Optical Character Recognition (OCR) services for digitizing texts
At SIGNEWORDS we convert scanned documents, images and PDF files into Microsoft Word format documents or other similar text editing formats. This service makes it possible to convert the content of a paper document or digital image into an editable format.
Automating the input of characters, thus avoiding input via a keyboard, results in significant time saving and increased productivity. We will always try to maintain (or even improve) the quality of the original.
Optical Character Recognition (OCR) is an artificial intelligence application that consists of automatically identifying characters or symbols using an image. A scanner sends the image of the text to the computer´s OCR program. Thus, the program then tries to identify each letter in order to turn the content into editable text.
Using a perfect image (an image with two grey levels), the character or symbol recognition is carried out via a comparison with patterns that contain all the possible characters.
Not all real images are perfect, therefore some problems may arise with OCR:
– There may be noise, that is to say, dark areas that the program mistakenly identifies as text.
– There may be grey levels that do not belong to the original image that confuse the program when it comes to converting the image into text.
– The connection of two or more characters via shared pixels can also cause errors.
– The mistaken separation of characters may occur, when there is no set space between them.
List of programs
You can find different commercial OCR programs, for example ABBYY FineReader, AnyDoc Software, Brainware, ExperVision TypeReader & RTK, Image to OCR Converter, Microsoft Office Document Imaging, Microsoft Office OneNote 2007, Nicomsoft OCR, OmniPage, Readiris, ReadSoft, RelayFax, Scantron, SmartScore, Transym OCR and Zonal OCR. You can also find open source programs, such as CuneiForm/OpenOCR, GOCR, hOCR, Ocrad, Ocre, OCRopus, Puma.NET and Tesseract.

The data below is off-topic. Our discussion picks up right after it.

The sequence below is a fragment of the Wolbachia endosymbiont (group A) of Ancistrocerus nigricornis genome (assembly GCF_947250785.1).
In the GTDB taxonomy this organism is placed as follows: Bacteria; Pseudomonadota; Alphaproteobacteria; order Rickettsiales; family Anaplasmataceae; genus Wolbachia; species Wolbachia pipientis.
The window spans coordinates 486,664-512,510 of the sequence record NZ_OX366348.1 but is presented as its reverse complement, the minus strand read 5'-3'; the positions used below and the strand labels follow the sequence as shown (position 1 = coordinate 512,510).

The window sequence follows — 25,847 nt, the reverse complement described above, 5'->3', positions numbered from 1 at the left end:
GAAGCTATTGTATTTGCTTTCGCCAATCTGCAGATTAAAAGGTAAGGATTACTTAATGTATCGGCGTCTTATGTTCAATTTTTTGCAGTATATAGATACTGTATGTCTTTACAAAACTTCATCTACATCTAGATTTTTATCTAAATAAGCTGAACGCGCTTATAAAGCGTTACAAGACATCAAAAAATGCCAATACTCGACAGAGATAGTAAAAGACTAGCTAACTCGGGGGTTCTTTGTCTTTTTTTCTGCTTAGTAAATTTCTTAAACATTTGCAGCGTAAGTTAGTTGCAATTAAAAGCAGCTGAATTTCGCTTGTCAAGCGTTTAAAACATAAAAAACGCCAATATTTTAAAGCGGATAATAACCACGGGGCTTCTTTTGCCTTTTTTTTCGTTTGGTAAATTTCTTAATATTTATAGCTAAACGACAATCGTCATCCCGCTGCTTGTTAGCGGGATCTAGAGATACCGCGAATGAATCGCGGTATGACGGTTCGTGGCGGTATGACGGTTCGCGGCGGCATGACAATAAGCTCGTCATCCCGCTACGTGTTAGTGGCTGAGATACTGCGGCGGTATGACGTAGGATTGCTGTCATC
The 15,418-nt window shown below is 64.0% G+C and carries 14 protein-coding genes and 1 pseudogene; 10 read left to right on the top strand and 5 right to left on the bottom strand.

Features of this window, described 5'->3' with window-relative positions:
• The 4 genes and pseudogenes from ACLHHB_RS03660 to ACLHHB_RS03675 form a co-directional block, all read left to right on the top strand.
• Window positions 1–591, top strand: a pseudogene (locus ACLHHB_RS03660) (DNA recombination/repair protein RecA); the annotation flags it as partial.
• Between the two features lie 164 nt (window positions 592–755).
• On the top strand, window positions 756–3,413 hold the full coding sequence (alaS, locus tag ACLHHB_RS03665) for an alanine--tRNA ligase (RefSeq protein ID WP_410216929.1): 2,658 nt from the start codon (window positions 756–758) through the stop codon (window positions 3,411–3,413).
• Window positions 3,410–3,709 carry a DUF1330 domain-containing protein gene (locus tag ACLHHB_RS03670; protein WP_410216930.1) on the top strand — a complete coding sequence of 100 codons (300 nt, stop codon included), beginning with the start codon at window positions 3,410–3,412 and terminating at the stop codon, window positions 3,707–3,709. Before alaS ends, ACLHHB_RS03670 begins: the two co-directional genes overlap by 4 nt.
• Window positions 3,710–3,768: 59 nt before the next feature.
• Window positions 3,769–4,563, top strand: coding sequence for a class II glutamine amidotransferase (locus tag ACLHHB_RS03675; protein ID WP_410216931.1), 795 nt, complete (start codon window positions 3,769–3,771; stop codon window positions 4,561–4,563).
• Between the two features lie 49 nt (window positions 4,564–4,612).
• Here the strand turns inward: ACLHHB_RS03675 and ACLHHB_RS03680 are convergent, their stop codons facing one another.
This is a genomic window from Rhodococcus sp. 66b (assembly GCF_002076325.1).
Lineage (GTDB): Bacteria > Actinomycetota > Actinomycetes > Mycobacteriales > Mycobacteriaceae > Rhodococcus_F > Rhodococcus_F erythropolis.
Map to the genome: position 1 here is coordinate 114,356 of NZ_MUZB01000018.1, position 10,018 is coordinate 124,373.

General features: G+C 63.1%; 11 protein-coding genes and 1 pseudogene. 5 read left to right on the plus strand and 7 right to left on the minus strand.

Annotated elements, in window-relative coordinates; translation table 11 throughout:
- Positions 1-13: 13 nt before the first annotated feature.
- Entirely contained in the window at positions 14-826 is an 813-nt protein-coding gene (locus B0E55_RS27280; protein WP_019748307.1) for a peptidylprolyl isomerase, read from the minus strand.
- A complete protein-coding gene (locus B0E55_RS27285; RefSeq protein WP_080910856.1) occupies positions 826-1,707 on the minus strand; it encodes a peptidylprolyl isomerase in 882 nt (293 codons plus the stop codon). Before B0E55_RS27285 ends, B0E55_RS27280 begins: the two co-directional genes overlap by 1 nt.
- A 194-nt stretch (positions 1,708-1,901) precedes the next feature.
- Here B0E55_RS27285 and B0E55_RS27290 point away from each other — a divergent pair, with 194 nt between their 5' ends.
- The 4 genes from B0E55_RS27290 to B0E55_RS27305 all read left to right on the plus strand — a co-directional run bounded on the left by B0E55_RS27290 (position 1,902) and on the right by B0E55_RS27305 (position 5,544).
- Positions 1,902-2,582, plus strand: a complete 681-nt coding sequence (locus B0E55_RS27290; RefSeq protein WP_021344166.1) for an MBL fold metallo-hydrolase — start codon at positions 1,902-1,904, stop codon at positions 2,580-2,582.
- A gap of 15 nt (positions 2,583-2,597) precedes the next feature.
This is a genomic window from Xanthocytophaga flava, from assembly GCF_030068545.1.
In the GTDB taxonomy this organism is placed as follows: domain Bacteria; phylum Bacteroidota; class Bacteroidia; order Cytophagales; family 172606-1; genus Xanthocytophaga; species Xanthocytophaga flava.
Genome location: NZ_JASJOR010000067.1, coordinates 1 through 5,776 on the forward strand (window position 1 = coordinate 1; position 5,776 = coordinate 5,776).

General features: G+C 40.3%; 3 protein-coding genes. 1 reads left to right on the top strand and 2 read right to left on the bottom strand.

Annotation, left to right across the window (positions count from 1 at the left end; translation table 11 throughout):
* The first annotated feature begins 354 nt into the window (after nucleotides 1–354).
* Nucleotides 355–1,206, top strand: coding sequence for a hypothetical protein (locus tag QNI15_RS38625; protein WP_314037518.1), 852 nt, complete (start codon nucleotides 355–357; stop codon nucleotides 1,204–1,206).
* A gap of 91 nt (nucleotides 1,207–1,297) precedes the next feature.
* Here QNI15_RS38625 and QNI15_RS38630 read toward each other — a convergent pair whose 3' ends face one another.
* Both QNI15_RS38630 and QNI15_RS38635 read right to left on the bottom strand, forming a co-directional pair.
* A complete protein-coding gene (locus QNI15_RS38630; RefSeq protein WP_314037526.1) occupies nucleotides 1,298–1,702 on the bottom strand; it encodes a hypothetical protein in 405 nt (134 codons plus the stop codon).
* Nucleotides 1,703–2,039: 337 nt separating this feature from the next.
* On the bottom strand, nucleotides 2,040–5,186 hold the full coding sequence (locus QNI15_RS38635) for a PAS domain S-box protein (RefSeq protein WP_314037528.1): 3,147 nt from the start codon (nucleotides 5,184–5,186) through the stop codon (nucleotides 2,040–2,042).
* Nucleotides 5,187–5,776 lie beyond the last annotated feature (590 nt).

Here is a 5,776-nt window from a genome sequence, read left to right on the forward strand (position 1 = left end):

Many commercial and open source OCR systems are available for the most common writing systems such as the Latin alphabet, Cyrillic, Arabic, Hebrew, Hindi, Bengali, Devanagari, Tamil, Chinese, Japanese and Korean.
1870-1931: The first OCR ideas were conceived. Devices were invented to aid blind people with reading, such as the optophone by Fournier d´Albe, a machine that read characters and turned them into standard telegraph code, and the Tauschek reading machine.
1931-1954: The first OCR tools were invented and applied to industry. These tools could interpret Morse code and read a text with voice.
1954-1974: Development of Optacon, the first portable OCR device. Similar devices were used in order to digitize coupons and postal addresses for Reader´s Digest.
1974-2000: Scanners used in order to read price labels and passports. Companies such as Caere Corporation, ABBYY and Kurzweil Computer Products Inc were created.
In the decade of the 2000´s, OCR was made available online as a computer service (WebOCR) on the cloud and in mobile applications such as real-time translations of signs from foreign languages via smartphones. With the arrival of smartphones and smartglasses, OCR services can be used via applications on mobile devices connected to the Internet that extract the captured text using the camera.